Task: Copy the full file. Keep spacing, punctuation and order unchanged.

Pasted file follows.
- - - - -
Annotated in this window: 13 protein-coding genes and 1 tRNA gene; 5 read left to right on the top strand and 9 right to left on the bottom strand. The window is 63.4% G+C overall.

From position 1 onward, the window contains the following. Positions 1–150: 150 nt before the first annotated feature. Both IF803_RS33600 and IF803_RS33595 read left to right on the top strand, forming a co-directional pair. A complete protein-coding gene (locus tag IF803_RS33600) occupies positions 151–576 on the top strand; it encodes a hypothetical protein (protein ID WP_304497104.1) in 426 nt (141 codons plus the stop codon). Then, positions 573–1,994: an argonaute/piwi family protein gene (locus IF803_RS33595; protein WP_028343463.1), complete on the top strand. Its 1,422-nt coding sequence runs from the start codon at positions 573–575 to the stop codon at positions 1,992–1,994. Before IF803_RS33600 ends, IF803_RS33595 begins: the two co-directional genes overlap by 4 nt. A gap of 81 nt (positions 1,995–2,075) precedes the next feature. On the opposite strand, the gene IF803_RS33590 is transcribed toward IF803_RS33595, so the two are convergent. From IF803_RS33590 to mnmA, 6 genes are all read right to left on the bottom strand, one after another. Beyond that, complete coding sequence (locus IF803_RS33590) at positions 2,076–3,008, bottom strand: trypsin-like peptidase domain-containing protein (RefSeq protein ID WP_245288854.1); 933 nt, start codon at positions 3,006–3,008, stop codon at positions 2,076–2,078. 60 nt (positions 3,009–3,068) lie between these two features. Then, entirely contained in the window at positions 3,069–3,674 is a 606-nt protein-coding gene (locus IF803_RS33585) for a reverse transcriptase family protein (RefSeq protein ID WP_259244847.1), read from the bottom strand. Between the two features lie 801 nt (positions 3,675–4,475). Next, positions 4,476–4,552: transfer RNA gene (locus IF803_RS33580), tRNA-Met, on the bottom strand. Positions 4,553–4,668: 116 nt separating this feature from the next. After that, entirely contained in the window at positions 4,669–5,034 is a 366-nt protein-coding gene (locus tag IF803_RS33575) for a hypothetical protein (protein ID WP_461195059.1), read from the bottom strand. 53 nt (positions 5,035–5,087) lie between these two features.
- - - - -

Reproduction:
Annotated in this window: 13 protein-coding genes and 1 tRNA gene; 5 read left to right on the top strand and 9 right to left on the bottom strand. The window is 63.4% G+C overall.

From position 1 onward, the window contains the following. Positions 1–150: 150 nt before the first annotated feature. Both IF803_RS33600 and IF803_RS33595 read left to right on the top strand, forming a co-directional pair. A complete protein-coding gene (locus tag IF803_RS33600) occupies positions 151–576 on the top strand; it encodes a hypothetical protein (protein ID WP_304497104.1) in 426 nt (141 codons plus the stop codon). Then, positions 573–1,994: an argonaute/piwi family protein gene (locus IF803_RS33595; protein WP_028343463.1), complete on the top strand. Its 1,422-nt coding sequence runs from the start codon at positions 573–575 to the stop codon at positions 1,992–1,994. Before IF803_RS33600 ends, IF803_RS33595 begins: the two co-directional genes overlap by 4 nt. A gap of 81 nt (positions 1,995–2,075) precedes the next feature. On the opposite strand, the gene IF803_RS33590 is transcribed toward IF803_RS33595, so the two are convergent. From IF803_RS33590 to mnmA, 6 genes are all read right to left on the bottom strand, one after another. Beyond that, complete coding sequence (locus IF803_RS33590) at positions 2,076–3,008, bottom strand: trypsin-like peptidase domain-containing protein (RefSeq protein ID WP_245288854.1); 933 nt, start codon at positions 3,006–3,008, stop codon at positions 2,076–2,078. 60 nt (positions 3,009–3,068) lie between these two features. Then, entirely contained in the window at positions 3,069–3,674 is a 606-nt protein-coding gene (locus IF803_RS33585) for a reverse transcriptase family protein (RefSeq protein ID WP_259244847.1), read from the bottom strand. Between the two features lie 801 nt (positions 3,675–4,475). Next, positions 4,476–4,552: transfer RNA gene (locus IF803_RS33580), tRNA-Met, on the bottom strand. Positions 4,553–4,668: 116 nt separating this feature from the next. After that, entirely contained in the window at positions 4,669–5,034 is a 366-nt protein-coding gene (locus tag IF803_RS33575) for a hypothetical protein (protein ID WP_461195059.1), read from the bottom strand. 53 nt (positions 5,035–5,087) lie between these two features.